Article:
26. When using causal reasoning—that is, reasoning that unites two or more events to prove that one or more
of them caused the other—a speaker either cites observed causes and infers effects or cites observed effects
and infers causes. We use causal reasoning daily. Something takes place and we ask, “Why?” Similarly, we
hypothesize about the effects of certain actions. For example: Sanding causes dust and, dust causes sneezing,
therefore sanding causes sneezing.
27. Of course, causal reasoning can be problematic. Just because one thing happens and another follows does
not necessarily mean that the first event was the cause. You can evaluate the soundness of causal reasoning by
asking:
• Is the cause cited real or actual?
• Is the cause cited an oversimplification?
Remember, causal reasoning associates events that precede an occurrence with events that follow. It shows us
that antecedents lead to consequences. Make the connection. Explain the linkages between evidence and your
argument.
28. When reasoning by or from analogy, we compare like things and conclude that because they are
comparable in a number of ways, they also are comparable in another new respect. For instance, if you propose
that the strategies used to decrease welfare fraud in San Francisco would also work in Harrisburg, you would
first have to establish that Harrisburg was like San Francisco in a number of important ways—perhaps the
number of persons on welfare, the number of social service workers, and the financial resources. If you can
convince audience members that the San Francisco and Harrisburg are alike, except for the fact that your city
does not yet have such a s welfare fraud system in place, then you would be reasoning by analogy.
29. Use these two questions to check the validity of an analogy:
1. Are the objects of comparison in the speech alike in essential respects? That is, are they more alike than
they are different?
2. Are the differences between them significant?
The best speakers combine several kinds of reasoning to justify the positions they are taking. Thus, your
reasoning options are open. If you are going to speak ethically, however, you do not have the option of
becoming unreasonable—that is, of using an argument that has only the appearance of valid reasoning without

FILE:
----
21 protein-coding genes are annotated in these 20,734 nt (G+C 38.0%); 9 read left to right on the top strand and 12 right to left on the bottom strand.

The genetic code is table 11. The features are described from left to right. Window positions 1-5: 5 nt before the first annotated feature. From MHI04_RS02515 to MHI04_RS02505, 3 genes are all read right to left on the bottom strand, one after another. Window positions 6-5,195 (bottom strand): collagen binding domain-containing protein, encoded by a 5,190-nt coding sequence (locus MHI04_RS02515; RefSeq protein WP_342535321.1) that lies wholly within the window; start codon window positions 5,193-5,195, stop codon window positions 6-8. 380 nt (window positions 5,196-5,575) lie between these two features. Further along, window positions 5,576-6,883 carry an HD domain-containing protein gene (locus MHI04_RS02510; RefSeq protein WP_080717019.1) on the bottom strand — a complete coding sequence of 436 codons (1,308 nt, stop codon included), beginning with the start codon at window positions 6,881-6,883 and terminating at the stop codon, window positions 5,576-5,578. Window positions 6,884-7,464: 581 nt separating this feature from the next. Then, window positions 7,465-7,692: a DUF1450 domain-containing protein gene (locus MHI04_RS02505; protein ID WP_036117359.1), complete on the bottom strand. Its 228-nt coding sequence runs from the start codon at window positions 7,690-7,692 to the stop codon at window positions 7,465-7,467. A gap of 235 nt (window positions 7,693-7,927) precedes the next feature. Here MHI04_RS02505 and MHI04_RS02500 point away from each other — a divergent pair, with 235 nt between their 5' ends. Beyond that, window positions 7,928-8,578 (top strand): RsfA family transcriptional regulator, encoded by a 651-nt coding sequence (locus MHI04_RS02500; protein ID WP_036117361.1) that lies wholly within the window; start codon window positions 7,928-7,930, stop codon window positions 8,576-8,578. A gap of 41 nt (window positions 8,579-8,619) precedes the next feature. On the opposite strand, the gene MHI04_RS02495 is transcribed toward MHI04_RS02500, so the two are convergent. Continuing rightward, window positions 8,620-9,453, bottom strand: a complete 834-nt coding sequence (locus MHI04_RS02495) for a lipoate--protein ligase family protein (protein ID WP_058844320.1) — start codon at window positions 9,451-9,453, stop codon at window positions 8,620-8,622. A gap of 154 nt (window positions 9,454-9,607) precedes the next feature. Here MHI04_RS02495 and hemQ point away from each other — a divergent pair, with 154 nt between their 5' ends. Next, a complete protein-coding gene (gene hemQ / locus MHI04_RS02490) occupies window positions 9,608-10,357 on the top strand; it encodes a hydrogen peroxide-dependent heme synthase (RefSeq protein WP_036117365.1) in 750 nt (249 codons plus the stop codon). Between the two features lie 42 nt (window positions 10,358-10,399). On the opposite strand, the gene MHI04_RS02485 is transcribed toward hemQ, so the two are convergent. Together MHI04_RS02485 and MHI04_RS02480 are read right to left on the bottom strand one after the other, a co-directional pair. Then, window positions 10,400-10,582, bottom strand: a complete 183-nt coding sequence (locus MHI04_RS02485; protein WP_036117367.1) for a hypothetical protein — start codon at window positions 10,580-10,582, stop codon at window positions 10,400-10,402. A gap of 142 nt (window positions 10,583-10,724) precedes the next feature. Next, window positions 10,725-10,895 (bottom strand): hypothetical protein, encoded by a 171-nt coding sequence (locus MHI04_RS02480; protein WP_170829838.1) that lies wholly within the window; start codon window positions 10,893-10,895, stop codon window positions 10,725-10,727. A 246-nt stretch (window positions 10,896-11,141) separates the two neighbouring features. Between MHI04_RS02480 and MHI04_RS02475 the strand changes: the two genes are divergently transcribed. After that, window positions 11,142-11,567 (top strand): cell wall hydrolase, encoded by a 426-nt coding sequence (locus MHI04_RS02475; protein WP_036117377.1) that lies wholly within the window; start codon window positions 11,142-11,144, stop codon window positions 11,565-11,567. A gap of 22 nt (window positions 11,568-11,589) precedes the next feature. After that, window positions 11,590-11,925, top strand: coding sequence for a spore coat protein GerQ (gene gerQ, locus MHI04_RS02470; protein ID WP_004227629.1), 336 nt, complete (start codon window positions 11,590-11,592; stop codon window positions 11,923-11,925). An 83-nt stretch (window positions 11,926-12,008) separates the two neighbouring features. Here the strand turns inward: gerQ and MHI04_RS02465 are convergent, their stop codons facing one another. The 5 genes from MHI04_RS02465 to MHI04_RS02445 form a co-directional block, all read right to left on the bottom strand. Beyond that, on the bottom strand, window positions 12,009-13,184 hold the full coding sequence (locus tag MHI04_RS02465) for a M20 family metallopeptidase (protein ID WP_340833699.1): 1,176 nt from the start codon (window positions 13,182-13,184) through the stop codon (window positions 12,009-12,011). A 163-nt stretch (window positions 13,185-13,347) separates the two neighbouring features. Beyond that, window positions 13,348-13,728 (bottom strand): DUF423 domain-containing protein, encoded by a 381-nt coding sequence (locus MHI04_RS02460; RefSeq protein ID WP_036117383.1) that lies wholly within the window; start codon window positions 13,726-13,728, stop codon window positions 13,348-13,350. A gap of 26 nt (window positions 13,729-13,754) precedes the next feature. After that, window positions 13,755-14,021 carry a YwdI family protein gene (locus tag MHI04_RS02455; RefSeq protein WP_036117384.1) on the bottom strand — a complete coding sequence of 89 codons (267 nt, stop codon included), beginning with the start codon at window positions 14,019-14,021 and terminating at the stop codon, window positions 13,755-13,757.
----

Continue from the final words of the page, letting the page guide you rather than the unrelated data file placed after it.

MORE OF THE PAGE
the substance.
30. Remember, logos is an appeal to reason and you need to convince the audience by using of logic. You do
this by citing facts and statistics, historical and literal analogies, and citing certain authorities on a subject.
Pathos
31. We react most strongly when we feel angry, anxious, excited, concerned, or guilty. Speakers use pathos,
which is an appeal to the emotion, to instill in the audience attitudes and beliefs similar to their own to elicit a
desired action. The greater your understanding of what members of your audience need, fear, and aspire to
achieve, the greater your chances of gaining their attention and persuading them to accept what you are
advocating.
32. Abraham H. Maslow, a psychologist, developed a classic theory to explain human motivation. His theory is
now referred to as Maslow’s Hierarchy of Needs. Maslow depicted motivation as a pyramid, with our most basic
needs at the bottom of the pyramid and our highest needs at the top.
33. According to Maslow, basic necessities of life are physiological: air, shelter, food, water, and procreation,
which is here at the bottom level of the pyramid.
– Next, we need to feel safe and secure and to know that those we care about are protected as well, which is
the second level from the bottom of the pyramid.
– Our need for love and belonging is located at the third level of the hierarchy; at this level is also our need for
social contact and to fit into a group.
– The fourth level focuses on esteem needs—our need for self-respect and to feel that others respect and value
us.
– And finally, at the pyramid’s very top is our need for self-actualization, which is our need to realize our full
potential and to accomplish everything we are capable of.
So, by focusing on the relevant needs of the audience, speakers can unlock the attention, involvement, and
receptivity of the audience.
34. As a persuader, you should realize that unless audience members have their lower order needs met, you
will rarely be able to motivate them by appealing to higher order needs. For instance, an appeal to esteem
needs will likely fail unless the audience’s physiological, security, and belongingness needs have been met. A
speech on the importance of, say, achieving one’s goals through higher education is unlikely to be successful if
your receiver is homeless or hungry.
35. You can motivate members of your audience using both positive and negative appeals. In a positive
motivational appeal, you can note how your proposal benefits audience members and improves their quality of
life. A negative motivational appeal, such as an appeal to fear, for example, something bad will happen if they
do not support your position, might also work if you are convincing enough.
36. For an appeal –positive or negative — to work, audience members must believe:
• You are a credible source
• The threat you describe or the motivation you provide is real
• Taking action to remove the threat or taking heed of your positive motivation suggestion will restore
the audience to a state of balance
Regarding a fear appeal, keep in mind that once you induce fear in audience members, you have an ethical
responsibility to explain to them how your proposal will free them of that fear.
37. Remember, pathos or the emotional appeal, means to persuade an audience by appealing to their emotions,